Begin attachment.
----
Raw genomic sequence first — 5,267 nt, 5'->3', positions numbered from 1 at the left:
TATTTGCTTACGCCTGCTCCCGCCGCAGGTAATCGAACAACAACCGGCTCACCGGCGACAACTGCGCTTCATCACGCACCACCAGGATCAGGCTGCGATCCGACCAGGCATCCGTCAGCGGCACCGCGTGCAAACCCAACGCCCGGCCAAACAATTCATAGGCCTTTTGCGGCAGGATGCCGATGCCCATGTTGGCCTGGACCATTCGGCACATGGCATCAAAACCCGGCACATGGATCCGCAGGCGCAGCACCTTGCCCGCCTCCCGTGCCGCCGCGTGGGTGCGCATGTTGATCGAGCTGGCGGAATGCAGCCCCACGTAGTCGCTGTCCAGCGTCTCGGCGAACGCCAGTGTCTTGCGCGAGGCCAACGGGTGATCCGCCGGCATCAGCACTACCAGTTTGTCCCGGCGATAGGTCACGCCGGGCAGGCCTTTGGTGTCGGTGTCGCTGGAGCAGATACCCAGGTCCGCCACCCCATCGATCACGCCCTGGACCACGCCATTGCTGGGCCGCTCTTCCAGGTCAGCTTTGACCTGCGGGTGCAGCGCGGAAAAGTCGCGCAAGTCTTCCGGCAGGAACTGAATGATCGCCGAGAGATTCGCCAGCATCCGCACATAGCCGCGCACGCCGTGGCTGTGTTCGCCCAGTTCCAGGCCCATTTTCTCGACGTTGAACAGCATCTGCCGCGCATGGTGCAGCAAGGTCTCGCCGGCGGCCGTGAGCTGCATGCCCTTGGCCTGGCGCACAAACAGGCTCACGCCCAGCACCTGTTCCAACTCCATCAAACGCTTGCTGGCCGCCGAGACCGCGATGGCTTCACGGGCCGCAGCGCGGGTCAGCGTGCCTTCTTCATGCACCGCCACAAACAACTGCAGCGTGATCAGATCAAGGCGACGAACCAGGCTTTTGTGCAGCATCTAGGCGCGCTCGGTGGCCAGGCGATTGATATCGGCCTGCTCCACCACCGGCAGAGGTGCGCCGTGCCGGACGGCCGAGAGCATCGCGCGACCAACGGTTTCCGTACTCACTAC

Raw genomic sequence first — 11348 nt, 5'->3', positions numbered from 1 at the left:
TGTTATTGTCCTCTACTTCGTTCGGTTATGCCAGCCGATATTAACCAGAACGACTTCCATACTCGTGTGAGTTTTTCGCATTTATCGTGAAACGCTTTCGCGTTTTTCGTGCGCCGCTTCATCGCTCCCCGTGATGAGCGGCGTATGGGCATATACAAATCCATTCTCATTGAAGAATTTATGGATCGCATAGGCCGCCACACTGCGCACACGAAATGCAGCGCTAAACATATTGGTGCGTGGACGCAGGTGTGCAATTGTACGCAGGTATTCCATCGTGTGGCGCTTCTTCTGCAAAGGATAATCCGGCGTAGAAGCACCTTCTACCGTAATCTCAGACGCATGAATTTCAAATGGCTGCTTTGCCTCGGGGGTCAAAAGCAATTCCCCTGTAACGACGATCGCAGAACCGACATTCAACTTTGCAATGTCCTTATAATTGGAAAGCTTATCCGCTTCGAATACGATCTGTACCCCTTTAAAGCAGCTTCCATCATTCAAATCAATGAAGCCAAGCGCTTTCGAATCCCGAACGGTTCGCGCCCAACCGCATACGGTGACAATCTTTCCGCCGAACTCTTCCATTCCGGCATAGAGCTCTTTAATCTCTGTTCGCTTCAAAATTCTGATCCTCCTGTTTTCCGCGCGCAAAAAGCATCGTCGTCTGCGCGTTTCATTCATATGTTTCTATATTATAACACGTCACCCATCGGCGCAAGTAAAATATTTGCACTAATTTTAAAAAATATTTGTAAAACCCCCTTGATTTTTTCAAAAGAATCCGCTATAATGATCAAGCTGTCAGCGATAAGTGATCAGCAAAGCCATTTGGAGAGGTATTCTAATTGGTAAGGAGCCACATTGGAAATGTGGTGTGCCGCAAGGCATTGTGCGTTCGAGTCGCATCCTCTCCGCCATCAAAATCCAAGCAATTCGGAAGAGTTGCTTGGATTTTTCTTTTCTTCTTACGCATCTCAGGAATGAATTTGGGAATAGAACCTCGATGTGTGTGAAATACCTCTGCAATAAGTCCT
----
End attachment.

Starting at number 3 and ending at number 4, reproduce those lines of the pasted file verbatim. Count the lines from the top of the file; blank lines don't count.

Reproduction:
Raw genomic sequence first — 11348 nt, 5'->3', positions numbered from 1 at the left:
TGTTATTGTCCTCTACTTCGTTCGGTTATGCCAGCCGATATTAACCAGAACGACTTCCATACTCGTGTGAGTTTTTCGCATTTATCGTGAAACGCTTTCGCGTTTTTCGTGCGCCGCTTCATCGCTCCCCGTGATGAGCGGCGTATGGGCATATACAAATCCATTCTCATTGAAGAATTTATGGATCGCATAGGCCGCCACACTGCGCACACGAAATGCAGCGCTAAACATATTGGTGCGTGGACGCAGGTGTGCAATTGTACGCAGGTATTCCATCGTGTGGCGCTTCTTCTGCAAAGGATAATCCGGCGTAGAAGCACCTTCTACCGTAATCTCAGACGCATGAATTTCAAATGGCTGCTTTGCCTCGGGGGTCAAAAGCAATTCCCCTGTAACGACGATCGCAGAACCGACATTCAACTTTGCAATGTCCTTATAATTGGAAAGCTTATCCGCTTCGAATACGATCTGTACCCCTTTAAAGCAGCTTCCATCATTCAAATCAATGAAGCCAAGCGCTTTCGAATCCCGAACGGTTCGCGCCCAACCGCATACGGTGACAATCTTTCCGCCGAACTCTTCCATTCCGGCATAGAGCTCTTTAATCTCTGTTCGCTTCAAAATTCTGATCCTCCTGTTTTCCGCGCGCAAAAAGCATCGTCGTCTGCGCGTTTCATTCATATGTTTCTATATTATAACACGTCACCCATCGGCGCAAGTAAAATATTTGCACTAATTTTAAAAAATATTTGTAAAACCCCCTTGATTTTTTCAAAAGAATCCGCTATAATGATCAAGCTGTCAGCGATAAGTGATCAGCAAAGCCATTTGGAGAGGTATTCTAATTGGTAAGGAGCCACATTGGAAATGTGGTGTGCCGCAAGGCATTGTGCGTTCGAGTCGCATCCTCTCCGCCATCAAAATCCAAGCAATTCGGAAGAGTTGCTTGGATTTTTCTTTTCTTCTTACGCATCTCAGGAATGAATTTGGGAATAGAACCTCGATGTGTGTGAAATACCTCTGCAATAAGTCCT